Despotic regimes like North Korea have controlled financial systems that are constantly watched for unusual transactions.
Despotic regimes like North Korea have controlled financial systems that are constantly watched for unusual transactions. Remittance of funds to such countries may pose a challenge due to their nature of governance. The sanctions imposed on North Korea by the United Nations Security Council has made it virtually impossible to send money in and out of this country’s borders. The sanctions go as far as forbidding North Korea from setting up financial services firms overseas. The idea by the countries elite to channel funds through their state-owned banks that are in China has also suffered a major blow. This is after the international community piled pressure on Beijing: China’s capital, to block such transactions. The situation is so dire that North Koreans have reverted to moving money physically by road into china through their shared border. Towns like Dandong which is a border town has seen increased activity as a result of these restrictions. All these sanctions are due to North Korea’s nuclear ambitions with frequent tests that are deemed to be militarily provocative and that the US on many occasions has termed an act of aggression, especially against South Korea.
The financial infrastructure in South Korea, on the other hand, is extremely robust. Transfer of money can be done from anywhere in the world into its economy. Migrant workers working in various capitals can easily remit money to their families for daily use. Money can be transferred through a bank into an account in Korea or better still one could opt for money transfer bureaus in case the recipient can’t access a bank. The rates offered as transaction fees, however, be too costly for this mode of remittance.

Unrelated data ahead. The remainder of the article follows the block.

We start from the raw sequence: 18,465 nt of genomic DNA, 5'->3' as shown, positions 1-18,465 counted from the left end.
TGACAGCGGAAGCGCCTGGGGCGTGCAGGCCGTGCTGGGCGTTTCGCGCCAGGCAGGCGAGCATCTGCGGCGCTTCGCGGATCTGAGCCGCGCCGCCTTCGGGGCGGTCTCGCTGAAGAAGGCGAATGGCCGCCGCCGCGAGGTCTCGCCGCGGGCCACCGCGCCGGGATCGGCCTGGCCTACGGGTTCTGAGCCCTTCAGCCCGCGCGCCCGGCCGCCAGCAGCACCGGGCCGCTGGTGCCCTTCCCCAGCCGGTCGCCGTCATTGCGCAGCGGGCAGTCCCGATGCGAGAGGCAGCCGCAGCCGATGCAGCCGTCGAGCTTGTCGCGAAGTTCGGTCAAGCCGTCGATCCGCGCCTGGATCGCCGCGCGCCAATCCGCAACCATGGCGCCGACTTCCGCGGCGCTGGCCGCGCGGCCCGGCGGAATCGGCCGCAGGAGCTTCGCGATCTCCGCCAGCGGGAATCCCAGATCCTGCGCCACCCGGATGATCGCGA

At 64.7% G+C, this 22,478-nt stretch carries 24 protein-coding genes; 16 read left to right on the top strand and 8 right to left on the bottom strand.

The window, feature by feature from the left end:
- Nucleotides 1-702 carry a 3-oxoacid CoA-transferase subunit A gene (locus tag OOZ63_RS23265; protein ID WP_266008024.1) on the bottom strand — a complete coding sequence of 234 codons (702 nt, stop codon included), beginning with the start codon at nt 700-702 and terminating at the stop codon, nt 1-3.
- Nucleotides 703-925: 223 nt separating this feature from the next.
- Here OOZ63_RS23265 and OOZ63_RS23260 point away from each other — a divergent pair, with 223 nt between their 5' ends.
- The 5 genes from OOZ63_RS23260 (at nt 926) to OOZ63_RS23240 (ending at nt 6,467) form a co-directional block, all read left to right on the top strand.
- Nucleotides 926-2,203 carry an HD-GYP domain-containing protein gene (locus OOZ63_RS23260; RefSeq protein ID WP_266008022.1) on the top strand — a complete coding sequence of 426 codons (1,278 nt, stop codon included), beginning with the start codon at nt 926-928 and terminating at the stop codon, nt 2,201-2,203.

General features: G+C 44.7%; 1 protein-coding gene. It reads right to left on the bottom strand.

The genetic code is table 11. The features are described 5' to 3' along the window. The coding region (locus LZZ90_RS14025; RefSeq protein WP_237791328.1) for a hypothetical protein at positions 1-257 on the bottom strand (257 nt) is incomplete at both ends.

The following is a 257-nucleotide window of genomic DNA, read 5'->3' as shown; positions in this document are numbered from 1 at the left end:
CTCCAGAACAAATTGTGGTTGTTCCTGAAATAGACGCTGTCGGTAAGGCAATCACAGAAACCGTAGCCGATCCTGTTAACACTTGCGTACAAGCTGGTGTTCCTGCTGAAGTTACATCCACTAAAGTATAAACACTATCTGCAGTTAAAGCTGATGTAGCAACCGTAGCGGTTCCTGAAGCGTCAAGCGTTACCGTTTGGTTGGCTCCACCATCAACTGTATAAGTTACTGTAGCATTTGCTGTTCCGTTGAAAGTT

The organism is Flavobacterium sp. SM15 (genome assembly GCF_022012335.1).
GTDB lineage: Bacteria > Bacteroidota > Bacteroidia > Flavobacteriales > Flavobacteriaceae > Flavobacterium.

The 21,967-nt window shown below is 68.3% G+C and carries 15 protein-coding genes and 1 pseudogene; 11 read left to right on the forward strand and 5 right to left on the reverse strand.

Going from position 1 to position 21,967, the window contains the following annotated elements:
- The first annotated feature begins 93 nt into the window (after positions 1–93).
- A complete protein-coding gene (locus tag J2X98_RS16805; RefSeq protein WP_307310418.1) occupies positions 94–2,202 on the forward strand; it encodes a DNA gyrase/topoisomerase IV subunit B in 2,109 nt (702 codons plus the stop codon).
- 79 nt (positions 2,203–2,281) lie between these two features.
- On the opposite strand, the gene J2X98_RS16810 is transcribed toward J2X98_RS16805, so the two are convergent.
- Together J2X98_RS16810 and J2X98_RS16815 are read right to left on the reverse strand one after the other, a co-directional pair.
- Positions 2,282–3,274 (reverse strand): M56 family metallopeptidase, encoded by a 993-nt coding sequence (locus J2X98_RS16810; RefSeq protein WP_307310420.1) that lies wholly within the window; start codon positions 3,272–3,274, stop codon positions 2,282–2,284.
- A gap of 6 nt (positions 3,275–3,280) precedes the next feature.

Regulated economic markets like China also experience challenges in cash transfers. In 2015, china’s economy attained a 6.9% growth despite stunted growth experienced in most economies. The government’s urge for better economic performance made it impose barriers and limitations on cash transfers overseas. Government directives for banks to be more stringent to individuals and corporations sending money out of China had a direct impact on demand for property overseas. Individuals looking to send money out of China had to seek non-formal channels to send money out in order to beat the restrictions imposed by our government. Countries like Australia that heavily rely on China for real estate and agricultural developments faced serious challenges. The government restrictions went as far as capping the amount of cash that could be withdrawn from foreign ATMs to an equivalent of 100,000yuans annually. Economic experts attribute the tight regulations to fear by the Chinese central bank, of a sudden cash crunch and reduced liquidity in the market which could have a dire impact on the economy and a knock on effect on emerging markets.
Regulation has an effect on market forces; where a liberalised economy, on the other hand, will find equilibrium in various sectors including financial services and by extension currency transfers. In as much as regulation may be prudent for some economic zones, experts advocate for free market forces.